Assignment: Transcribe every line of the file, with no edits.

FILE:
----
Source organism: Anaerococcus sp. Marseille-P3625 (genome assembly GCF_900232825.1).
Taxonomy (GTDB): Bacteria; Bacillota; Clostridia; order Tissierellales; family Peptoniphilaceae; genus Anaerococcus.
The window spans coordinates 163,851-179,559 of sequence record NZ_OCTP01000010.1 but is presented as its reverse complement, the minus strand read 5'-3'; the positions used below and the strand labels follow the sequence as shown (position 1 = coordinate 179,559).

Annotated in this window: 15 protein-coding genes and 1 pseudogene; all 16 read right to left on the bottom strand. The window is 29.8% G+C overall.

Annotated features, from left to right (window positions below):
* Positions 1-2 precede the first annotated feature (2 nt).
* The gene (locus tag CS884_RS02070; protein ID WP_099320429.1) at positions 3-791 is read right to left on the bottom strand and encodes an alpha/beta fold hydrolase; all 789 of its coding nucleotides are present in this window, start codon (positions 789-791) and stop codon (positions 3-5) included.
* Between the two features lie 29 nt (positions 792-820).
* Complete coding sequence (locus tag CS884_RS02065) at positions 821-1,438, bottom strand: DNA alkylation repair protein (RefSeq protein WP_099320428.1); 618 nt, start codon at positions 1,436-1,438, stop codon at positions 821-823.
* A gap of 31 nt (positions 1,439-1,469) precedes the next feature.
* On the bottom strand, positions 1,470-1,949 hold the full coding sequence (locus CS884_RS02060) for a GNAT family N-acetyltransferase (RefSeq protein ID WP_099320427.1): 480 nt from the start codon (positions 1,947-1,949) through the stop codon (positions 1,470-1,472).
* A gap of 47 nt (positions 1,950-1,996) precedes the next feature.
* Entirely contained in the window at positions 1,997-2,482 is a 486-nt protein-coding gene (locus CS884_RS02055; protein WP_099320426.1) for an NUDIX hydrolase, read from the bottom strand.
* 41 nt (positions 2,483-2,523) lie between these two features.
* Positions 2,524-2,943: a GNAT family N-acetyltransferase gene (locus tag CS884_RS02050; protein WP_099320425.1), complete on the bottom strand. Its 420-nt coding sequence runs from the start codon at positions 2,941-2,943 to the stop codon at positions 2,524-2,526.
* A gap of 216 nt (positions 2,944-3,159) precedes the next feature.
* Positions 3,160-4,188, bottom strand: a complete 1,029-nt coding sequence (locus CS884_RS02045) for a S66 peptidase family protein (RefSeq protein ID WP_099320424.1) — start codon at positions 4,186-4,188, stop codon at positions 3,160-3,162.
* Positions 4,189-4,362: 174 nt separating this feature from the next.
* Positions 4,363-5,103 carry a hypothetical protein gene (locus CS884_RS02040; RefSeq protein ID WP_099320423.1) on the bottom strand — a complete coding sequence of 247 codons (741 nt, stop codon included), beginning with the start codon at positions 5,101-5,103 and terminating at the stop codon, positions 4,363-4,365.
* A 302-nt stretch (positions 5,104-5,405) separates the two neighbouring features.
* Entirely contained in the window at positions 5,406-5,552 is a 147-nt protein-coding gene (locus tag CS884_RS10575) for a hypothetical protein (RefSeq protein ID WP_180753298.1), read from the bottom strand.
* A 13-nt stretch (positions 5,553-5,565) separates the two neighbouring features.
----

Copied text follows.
Source organism: Anaerococcus sp. Marseille-P3625 (genome assembly GCF_900232825.1).
Taxonomy (GTDB): Bacteria; Bacillota; Clostridia; order Tissierellales; family Peptoniphilaceae; genus Anaerococcus.
The window spans coordinates 163,851-179,559 of sequence record NZ_OCTP01000010.1 but is presented as its reverse complement, the minus strand read 5'-3'; the positions used below and the strand labels follow the sequence as shown (position 1 = coordinate 179,559).

Annotated in this window: 15 protein-coding genes and 1 pseudogene; all 16 read right to left on the bottom strand. The window is 29.8% G+C overall.

Annotated features, from left to right (window positions below):
* Positions 1-2 precede the first annotated feature (2 nt).
* The gene (locus tag CS884_RS02070; protein ID WP_099320429.1) at positions 3-791 is read right to left on the bottom strand and encodes an alpha/beta fold hydrolase; all 789 of its coding nucleotides are present in this window, start codon (positions 789-791) and stop codon (positions 3-5) included.
* Between the two features lie 29 nt (positions 792-820).
* Complete coding sequence (locus tag CS884_RS02065) at positions 821-1,438, bottom strand: DNA alkylation repair protein (RefSeq protein WP_099320428.1); 618 nt, start codon at positions 1,436-1,438, stop codon at positions 821-823.
* A gap of 31 nt (positions 1,439-1,469) precedes the next feature.
* On the bottom strand, positions 1,470-1,949 hold the full coding sequence (locus CS884_RS02060) for a GNAT family N-acetyltransferase (RefSeq protein ID WP_099320427.1): 480 nt from the start codon (positions 1,947-1,949) through the stop codon (positions 1,470-1,472).
* A gap of 47 nt (positions 1,950-1,996) precedes the next feature.
* Entirely contained in the window at positions 1,997-2,482 is a 486-nt protein-coding gene (locus CS884_RS02055; protein WP_099320426.1) for an NUDIX hydrolase, read from the bottom strand.
* 41 nt (positions 2,483-2,523) lie between these two features.
* Positions 2,524-2,943: a GNAT family N-acetyltransferase gene (locus tag CS884_RS02050; protein WP_099320425.1), complete on the bottom strand. Its 420-nt coding sequence runs from the start codon at positions 2,941-2,943 to the stop codon at positions 2,524-2,526.
* A gap of 216 nt (positions 2,944-3,159) precedes the next feature.
* Positions 3,160-4,188, bottom strand: a complete 1,029-nt coding sequence (locus CS884_RS02045) for a S66 peptidase family protein (RefSeq protein ID WP_099320424.1) — start codon at positions 4,186-4,188, stop codon at positions 3,160-3,162.
* Positions 4,189-4,362: 174 nt separating this feature from the next.
* Positions 4,363-5,103 carry a hypothetical protein gene (locus CS884_RS02040; RefSeq protein ID WP_099320423.1) on the bottom strand — a complete coding sequence of 247 codons (741 nt, stop codon included), beginning with the start codon at positions 5,101-5,103 and terminating at the stop codon, positions 4,363-4,365.
* A 302-nt stretch (positions 5,104-5,405) separates the two neighbouring features.
* Entirely contained in the window at positions 5,406-5,552 is a 147-nt protein-coding gene (locus tag CS884_RS10575) for a hypothetical protein (RefSeq protein ID WP_180753298.1), read from the bottom strand.
* A 13-nt stretch (positions 5,553-5,565) separates the two neighbouring features.